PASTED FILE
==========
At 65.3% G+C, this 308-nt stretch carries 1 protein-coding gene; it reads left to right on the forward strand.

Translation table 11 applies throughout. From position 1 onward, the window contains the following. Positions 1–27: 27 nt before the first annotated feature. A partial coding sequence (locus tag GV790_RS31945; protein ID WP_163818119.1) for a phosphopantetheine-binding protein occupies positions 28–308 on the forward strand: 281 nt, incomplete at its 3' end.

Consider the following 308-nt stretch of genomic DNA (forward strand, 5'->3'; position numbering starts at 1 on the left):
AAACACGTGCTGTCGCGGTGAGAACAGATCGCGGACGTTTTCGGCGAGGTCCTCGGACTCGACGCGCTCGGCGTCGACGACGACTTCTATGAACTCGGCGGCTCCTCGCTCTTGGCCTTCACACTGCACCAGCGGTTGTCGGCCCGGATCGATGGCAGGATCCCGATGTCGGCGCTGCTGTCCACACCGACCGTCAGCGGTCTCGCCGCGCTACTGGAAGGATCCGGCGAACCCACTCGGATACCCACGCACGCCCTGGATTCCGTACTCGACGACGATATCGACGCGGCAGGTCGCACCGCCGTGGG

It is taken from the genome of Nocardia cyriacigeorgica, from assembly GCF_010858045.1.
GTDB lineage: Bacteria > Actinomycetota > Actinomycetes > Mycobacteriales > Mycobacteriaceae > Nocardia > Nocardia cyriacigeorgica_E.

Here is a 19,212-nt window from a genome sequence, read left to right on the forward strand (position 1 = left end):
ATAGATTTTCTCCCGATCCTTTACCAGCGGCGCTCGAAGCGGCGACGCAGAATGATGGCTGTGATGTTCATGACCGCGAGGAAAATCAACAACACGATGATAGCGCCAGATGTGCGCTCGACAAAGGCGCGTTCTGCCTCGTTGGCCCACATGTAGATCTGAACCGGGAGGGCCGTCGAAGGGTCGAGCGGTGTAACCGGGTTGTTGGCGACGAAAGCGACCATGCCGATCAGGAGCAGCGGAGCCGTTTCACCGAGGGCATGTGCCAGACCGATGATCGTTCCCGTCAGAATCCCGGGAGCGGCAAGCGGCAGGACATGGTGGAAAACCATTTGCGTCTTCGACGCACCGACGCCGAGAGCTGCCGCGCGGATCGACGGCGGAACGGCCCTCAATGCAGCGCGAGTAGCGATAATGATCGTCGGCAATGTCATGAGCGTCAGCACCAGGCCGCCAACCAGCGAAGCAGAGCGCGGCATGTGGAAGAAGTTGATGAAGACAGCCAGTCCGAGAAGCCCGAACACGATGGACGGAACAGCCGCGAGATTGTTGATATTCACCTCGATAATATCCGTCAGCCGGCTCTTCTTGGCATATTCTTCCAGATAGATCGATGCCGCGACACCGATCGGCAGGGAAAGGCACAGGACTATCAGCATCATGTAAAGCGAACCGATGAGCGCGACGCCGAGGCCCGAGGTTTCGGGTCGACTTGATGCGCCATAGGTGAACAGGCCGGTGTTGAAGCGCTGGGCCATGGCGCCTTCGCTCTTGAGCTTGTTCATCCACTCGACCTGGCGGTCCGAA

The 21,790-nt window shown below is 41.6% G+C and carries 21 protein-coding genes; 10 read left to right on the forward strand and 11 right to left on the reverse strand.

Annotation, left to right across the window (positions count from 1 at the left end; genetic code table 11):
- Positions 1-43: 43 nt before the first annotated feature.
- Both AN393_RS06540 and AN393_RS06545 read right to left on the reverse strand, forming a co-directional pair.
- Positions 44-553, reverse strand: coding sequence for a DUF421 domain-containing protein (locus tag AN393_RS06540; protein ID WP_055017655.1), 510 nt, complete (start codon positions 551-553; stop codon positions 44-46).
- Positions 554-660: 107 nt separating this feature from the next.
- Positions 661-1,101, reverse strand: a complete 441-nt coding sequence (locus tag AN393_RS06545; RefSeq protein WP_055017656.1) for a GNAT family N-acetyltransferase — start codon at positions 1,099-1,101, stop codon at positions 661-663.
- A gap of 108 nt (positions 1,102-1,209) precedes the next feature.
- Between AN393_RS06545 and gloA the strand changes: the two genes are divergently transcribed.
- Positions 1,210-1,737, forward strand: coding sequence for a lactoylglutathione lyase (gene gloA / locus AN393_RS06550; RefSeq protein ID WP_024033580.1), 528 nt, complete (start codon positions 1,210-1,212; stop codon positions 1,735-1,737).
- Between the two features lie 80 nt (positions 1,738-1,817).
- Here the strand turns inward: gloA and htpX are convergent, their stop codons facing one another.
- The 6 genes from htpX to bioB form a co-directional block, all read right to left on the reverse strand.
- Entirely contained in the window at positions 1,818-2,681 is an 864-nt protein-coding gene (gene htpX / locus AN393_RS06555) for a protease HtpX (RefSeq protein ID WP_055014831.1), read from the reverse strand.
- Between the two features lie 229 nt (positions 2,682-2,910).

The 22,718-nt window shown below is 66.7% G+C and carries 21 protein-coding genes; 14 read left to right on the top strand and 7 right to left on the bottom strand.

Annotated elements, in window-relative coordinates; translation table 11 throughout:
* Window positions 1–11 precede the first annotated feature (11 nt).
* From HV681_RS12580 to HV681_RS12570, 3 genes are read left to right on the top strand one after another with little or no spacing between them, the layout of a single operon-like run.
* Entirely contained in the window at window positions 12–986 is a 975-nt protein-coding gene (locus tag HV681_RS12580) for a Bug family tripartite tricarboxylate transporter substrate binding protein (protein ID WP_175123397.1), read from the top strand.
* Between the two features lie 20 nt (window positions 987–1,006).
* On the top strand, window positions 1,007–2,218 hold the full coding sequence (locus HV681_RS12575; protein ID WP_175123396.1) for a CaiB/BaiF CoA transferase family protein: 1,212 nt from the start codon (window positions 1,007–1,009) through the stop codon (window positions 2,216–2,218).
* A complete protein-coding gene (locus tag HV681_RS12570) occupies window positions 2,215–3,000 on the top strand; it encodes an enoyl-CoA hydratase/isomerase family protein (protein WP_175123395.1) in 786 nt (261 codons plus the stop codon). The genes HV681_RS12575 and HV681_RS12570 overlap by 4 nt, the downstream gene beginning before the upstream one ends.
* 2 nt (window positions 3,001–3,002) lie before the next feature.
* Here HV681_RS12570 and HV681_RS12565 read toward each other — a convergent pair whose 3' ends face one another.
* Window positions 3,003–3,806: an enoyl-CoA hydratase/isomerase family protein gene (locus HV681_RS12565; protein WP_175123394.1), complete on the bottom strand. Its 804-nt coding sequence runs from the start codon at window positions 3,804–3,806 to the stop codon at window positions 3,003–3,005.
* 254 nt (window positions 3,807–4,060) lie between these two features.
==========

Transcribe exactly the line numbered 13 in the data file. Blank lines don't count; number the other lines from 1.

- Positions 44-553, reverse strand: coding sequence for a DUF421 domain-containing protein (locus tag AN393_RS06540; protein ID WP_055017655.1), 510 nt, complete (start codon positions 551-553; stop codon positions 44-46).